9 [Legamen ad paginam Latinam] Therefore, Fathers of the Senate, take heed, I beg and implore you, and do not allow the licence of crime, like a madness, to infect those who are as yet sound. For when the wicked are rewarded, it is not easy for anyone to be virtuous without price. 10 Or are you waiting for Lepidus to come again with an army and enter our city with fire and sword? Verily, such an act is much nearer the condition in which he now finds himself than are peace and concord to civil arms. 11 And these arms he took up in defiance of all human and divine law, not in order to avenge his own wrongs or the wrongs of those whom he pretends to represent, but to overthrow our laws and our liberty. For he is hounded and tormented in mind by ambition and terror because of his crimes, uneasy and at his wits' end, resorting now to this plan, now to that. He fears peace, hates war; he sees that he must sacrifice p403luxury and licence, and meanwhile he takes advantage of your indolence.

12 [Legamen ad paginam Latinam] As to your conduct, I lack sufficient wisdom to know whether to call it cowardice, weakness or madness, when each one of you seems to pray that the evils which threaten you like a thunderbolt may not touch him, and yet makes not the slightest effort to prevent them.

13 [Legamen ad paginam Latinam] I pray you consider how the order of things is inverted; formerly public mischief was planned secretly, public defence openly; and hence the good easily forestalled the wicked. Nowadays peace and harmony are disturbed openly, defended secretly; those who desire disorder are in arms; you are in fear. What are you waiting for, unless perchance you are ashamed or weary of well doing? 14 Are you influenced by the demands of Lepidus? He says that he wishes to render unto each his own, and keeps the property of others; to annul laws established in time of war, while he uses armed compulsion; to establish the citizenship of those from whom he denies that it has been taken, and in the interests of peace to restore the power of the tribunes, from which all our discords were kindled.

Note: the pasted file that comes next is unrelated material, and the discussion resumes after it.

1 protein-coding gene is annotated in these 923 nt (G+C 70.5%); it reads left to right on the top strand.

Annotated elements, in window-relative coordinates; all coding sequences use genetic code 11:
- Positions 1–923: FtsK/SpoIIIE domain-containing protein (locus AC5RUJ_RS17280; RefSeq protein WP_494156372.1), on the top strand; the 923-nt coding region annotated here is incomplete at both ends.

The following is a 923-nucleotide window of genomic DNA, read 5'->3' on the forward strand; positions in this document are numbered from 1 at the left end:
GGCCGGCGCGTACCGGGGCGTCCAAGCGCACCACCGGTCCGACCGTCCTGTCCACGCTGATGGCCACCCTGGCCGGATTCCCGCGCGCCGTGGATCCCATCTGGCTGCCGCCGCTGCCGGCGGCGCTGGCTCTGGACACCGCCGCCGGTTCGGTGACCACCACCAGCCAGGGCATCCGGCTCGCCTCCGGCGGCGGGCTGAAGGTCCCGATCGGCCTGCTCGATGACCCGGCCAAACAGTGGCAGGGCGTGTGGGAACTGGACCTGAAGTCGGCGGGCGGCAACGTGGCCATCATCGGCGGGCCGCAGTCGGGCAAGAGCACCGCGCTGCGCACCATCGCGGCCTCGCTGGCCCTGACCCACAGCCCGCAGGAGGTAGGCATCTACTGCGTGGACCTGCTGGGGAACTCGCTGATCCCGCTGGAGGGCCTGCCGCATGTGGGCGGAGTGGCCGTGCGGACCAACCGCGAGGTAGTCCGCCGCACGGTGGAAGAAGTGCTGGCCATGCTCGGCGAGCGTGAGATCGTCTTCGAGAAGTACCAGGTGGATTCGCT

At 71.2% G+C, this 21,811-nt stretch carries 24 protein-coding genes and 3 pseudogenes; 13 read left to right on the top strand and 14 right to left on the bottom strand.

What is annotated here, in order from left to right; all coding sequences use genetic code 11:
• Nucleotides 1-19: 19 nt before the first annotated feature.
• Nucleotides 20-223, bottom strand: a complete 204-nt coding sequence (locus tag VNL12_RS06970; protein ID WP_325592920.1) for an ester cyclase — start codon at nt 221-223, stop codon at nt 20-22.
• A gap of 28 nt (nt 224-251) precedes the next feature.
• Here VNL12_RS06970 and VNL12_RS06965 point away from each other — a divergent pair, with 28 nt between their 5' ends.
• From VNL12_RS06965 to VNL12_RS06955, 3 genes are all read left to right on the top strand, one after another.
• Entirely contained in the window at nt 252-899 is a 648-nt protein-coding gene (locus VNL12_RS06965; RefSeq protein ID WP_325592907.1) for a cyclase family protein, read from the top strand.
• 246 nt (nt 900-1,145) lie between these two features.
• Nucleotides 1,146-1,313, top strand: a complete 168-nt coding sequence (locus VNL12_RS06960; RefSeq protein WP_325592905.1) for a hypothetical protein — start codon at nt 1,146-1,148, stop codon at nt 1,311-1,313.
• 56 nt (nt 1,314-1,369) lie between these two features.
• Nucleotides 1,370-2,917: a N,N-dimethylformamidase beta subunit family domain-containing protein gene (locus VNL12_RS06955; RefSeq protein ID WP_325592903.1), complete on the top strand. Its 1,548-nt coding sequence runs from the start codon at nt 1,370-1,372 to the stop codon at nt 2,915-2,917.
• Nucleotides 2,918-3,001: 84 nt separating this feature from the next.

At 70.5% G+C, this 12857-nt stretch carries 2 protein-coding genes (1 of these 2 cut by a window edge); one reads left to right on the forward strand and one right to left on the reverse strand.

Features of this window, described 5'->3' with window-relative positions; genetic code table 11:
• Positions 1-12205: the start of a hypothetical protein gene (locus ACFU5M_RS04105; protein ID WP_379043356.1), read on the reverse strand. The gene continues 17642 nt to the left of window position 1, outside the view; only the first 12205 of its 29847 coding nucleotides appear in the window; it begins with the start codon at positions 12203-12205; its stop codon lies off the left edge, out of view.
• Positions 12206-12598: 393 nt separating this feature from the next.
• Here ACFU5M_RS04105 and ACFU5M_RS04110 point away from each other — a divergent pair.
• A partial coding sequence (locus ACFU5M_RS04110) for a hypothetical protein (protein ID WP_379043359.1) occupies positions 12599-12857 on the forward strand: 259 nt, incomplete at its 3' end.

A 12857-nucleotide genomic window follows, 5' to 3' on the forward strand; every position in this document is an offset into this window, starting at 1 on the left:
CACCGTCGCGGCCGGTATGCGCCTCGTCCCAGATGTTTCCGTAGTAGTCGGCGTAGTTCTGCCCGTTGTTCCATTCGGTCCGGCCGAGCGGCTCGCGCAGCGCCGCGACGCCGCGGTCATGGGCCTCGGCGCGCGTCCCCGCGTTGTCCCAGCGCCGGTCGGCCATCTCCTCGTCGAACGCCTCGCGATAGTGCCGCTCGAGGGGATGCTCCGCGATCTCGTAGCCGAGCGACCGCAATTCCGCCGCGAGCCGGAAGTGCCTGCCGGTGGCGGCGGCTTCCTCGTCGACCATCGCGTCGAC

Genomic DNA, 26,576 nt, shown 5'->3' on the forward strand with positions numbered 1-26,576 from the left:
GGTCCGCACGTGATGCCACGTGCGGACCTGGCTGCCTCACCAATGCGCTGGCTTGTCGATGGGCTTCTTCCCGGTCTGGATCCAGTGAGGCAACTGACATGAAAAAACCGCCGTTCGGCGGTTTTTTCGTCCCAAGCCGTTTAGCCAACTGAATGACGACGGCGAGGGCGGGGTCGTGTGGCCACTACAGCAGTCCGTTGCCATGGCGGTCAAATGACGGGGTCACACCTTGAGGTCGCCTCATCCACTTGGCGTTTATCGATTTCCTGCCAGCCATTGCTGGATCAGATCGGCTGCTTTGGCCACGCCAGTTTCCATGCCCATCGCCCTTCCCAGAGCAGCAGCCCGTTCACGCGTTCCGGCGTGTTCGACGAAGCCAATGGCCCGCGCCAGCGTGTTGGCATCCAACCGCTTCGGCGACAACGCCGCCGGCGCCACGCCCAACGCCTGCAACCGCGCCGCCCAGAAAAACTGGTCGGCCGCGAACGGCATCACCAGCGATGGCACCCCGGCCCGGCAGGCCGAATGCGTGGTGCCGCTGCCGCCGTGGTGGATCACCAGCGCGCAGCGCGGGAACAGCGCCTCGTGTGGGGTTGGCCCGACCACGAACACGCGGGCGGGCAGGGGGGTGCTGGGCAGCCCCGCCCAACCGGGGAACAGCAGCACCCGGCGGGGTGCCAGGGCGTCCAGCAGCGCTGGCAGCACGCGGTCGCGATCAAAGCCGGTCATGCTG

15 [Legamen ad paginam Latinam] O vilest and most shameless of men, do you take to heart the poverty and grief of the citizens, when you have nothing in your possession which was not seized by arms or by injustice! You ask for a second consulship, as if you had ever given up your first. You seek harmony through war, by which the harmony which we had attained is broken, a traitor to us, unfaithful to your party, the enemy of all good citizens. Are you not ashamed either before p405men or before the gods, whom you have insulted by your perfidy or perjury?

16 [Legamen ad paginam Latinam] Since such is your character, I urge you to be true to your purpose and to retain your arms, lest by deferring your rebellious plans you may be uneasy yourself and keep us in a ferment. Neither the provinces, nor the laws, nor your country's gods tolerate you as a citizen. Continue as you have begun, in order that as soon as possible you may meet with your deserts.

17 [Legamen ad paginam Latinam] But you, Fathers of the Senate, how long will your hesitation leave your country undefended, and how long will you meet arms with words? Forces have been levied against you, money extorted from individuals and from the treasury, garrisons removed from one place and stationed in another, the laws interpreted in accordance with caprice, and in the meantime you are preparing to send envoys and make decrees. But, by Heaven! the more eagerly you seek peace, the more cruel will the war be, when he finds that he can more safely rely upon your fears than upon the justice and righteousness of his cause. 18 In truth, whoever says that he hates disturbance and the death of citizens, and therefore keeps you unarmed while Lepidus is in arms, is in reality advising you to suffer what the conquered must endure, when you might yourselves visit it upon others. Such counsellors advise you to keep peace with him and encourage him to make war upon you. 19 If this is your intention, if such torpor has stolen upon your spirits that forgetting the crimes of Cinna, upon whose return to our city the flower of this order perished,11 you will nevertheless entrust yourselves, your wives, and your children to Lepidus, what p407need is there of decrees? What need of Catulus' help? Surely it is in vain that he and other good citizens are taking thought for the republic.